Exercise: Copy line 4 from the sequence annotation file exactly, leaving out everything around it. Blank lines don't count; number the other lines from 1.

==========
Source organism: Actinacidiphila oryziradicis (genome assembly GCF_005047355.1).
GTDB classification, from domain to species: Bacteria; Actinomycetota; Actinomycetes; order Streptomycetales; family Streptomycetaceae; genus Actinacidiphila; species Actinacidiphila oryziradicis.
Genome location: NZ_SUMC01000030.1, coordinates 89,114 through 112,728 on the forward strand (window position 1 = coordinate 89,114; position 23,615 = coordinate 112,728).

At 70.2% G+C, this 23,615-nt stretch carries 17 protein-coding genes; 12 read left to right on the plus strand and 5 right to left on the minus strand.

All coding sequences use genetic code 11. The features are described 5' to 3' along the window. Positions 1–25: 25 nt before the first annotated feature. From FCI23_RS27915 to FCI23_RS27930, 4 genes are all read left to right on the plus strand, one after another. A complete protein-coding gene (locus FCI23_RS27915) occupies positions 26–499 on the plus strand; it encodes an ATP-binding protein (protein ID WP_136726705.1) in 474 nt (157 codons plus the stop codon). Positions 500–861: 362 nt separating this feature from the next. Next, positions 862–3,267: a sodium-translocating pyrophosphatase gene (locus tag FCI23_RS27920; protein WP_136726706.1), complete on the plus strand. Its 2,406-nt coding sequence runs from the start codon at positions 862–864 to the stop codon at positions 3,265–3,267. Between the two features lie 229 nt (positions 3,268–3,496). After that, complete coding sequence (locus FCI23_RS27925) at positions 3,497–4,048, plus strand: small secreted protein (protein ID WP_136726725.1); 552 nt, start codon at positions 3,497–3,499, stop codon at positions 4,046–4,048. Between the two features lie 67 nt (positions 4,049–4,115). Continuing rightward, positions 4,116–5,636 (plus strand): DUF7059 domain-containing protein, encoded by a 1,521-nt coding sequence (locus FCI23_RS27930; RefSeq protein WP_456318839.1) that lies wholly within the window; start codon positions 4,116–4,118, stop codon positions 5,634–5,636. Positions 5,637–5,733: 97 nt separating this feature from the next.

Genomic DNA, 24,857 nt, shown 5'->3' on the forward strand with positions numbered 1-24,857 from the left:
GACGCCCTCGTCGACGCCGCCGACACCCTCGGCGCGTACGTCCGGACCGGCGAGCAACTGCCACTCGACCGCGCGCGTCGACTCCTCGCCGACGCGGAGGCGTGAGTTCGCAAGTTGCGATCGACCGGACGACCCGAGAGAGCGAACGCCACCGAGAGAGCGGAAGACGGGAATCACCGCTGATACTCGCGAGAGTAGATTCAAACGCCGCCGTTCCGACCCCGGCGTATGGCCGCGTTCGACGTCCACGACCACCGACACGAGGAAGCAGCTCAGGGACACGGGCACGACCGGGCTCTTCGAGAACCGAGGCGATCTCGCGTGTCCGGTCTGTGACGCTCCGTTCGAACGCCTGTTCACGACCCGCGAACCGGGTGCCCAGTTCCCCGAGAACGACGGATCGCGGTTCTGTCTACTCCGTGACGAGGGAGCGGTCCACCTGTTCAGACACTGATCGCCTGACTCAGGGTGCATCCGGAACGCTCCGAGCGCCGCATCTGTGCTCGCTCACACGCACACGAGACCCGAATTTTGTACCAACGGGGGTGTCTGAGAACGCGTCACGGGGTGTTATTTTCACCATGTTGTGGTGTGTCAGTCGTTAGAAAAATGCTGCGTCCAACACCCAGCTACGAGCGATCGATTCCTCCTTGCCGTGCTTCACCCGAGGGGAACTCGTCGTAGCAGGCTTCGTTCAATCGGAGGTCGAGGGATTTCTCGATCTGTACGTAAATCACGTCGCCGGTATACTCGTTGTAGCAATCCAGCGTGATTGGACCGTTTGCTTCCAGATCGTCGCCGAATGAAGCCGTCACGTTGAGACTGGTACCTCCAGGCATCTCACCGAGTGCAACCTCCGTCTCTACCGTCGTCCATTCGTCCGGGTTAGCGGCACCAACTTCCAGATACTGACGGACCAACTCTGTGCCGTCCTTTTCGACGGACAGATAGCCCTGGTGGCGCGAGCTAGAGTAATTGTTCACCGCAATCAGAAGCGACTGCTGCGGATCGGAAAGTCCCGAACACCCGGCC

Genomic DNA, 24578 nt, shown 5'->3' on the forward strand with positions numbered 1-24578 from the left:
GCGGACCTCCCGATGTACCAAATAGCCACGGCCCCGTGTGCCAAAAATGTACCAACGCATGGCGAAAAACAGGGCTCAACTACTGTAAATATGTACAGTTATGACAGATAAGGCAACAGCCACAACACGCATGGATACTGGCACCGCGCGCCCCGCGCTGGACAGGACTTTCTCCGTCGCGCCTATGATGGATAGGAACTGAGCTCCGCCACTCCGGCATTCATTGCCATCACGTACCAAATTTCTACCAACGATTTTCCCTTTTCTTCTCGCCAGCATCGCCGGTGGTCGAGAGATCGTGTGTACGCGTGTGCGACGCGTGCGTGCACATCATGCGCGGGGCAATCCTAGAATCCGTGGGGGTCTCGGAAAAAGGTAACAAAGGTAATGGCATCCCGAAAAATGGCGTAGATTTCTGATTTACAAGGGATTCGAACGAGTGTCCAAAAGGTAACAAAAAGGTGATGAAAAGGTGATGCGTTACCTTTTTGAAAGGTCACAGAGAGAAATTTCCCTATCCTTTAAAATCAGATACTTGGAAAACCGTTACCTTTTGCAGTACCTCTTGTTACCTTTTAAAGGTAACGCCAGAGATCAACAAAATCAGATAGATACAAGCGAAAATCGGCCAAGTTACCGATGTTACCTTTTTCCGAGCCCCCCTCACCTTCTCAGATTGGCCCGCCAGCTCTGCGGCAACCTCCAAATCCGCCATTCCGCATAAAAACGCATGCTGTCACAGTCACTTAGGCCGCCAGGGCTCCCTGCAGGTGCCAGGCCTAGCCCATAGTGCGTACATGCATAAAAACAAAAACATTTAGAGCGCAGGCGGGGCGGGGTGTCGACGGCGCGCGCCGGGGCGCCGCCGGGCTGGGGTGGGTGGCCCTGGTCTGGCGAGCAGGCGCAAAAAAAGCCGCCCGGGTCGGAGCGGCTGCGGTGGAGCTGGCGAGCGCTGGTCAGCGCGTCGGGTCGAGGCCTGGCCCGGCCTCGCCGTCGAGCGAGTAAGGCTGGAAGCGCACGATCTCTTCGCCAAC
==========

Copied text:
At 70.2% G+C, this 23,615-nt stretch carries 17 protein-coding genes; 12 read left to right on the plus strand and 5 right to left on the minus strand.